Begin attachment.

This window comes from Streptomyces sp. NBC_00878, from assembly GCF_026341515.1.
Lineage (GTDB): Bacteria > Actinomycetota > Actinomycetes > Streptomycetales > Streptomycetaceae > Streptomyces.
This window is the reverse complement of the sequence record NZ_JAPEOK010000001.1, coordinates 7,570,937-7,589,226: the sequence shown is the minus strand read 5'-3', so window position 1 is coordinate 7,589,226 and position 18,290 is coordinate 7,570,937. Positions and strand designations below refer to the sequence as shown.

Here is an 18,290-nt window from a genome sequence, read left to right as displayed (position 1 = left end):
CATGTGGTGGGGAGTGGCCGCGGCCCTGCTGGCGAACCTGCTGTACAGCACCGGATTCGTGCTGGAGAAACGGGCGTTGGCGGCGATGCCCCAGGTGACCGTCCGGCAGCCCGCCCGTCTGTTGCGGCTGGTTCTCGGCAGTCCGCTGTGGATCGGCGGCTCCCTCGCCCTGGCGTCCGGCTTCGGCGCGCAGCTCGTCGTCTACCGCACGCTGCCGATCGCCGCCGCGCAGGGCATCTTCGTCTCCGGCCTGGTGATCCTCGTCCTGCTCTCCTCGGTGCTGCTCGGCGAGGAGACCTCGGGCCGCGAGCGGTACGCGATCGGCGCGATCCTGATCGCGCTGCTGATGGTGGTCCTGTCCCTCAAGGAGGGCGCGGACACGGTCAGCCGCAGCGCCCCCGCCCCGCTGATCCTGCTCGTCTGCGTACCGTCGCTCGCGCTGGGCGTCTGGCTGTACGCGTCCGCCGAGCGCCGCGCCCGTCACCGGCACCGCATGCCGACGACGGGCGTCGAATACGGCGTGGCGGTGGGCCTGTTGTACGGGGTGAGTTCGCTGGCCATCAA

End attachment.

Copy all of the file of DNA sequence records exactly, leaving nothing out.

This window comes from Streptomyces sp. NBC_00878, from assembly GCF_026341515.1.
Lineage (GTDB): Bacteria > Actinomycetota > Actinomycetes > Streptomycetales > Streptomycetaceae > Streptomyces.
This window is the reverse complement of the sequence record NZ_JAPEOK010000001.1, coordinates 7,570,937-7,589,226: the sequence shown is the minus strand read 5'-3', so window position 1 is coordinate 7,589,226 and position 18,290 is coordinate 7,570,937. Positions and strand designations below refer to the sequence as shown.

Here is an 18,290-nt window from a genome sequence, read left to right as displayed (position 1 = left end):
CATGTGGTGGGGAGTGGCCGCGGCCCTGCTGGCGAACCTGCTGTACAGCACCGGATTCGTGCTGGAGAAACGGGCGTTGGCGGCGATGCCCCAGGTGACCGTCCGGCAGCCCGCCCGTCTGTTGCGGCTGGTTCTCGGCAGTCCGCTGTGGATCGGCGGCTCCCTCGCCCTGGCGTCCGGCTTCGGCGCGCAGCTCGTCGTCTACCGCACGCTGCCGATCGCCGCCGCGCAGGGCATCTTCGTCTCCGGCCTGGTGATCCTCGTCCTGCTCTCCTCGGTGCTGCTCGGCGAGGAGACCTCGGGCCGCGAGCGGTACGCGATCGGCGCGATCCTGATCGCGCTGCTGATGGTGGTCCTGTCCCTCAAGGAGGGCGCGGACACGGTCAGCCGCAGCGCCCCCGCCCCGCTGATCCTGCTCGTCTGCGTACCGTCGCTCGCGCTGGGCGTCTGGCTGTACGCGTCCGCCGAGCGCCGCGCCCGTCACCGGCACCGCATGCCGACGACGGGCGTCGAATACGGCGTGGCGGTGGGCCTGTTGTACGGGGTGAGTTCGCTGGCCATCAA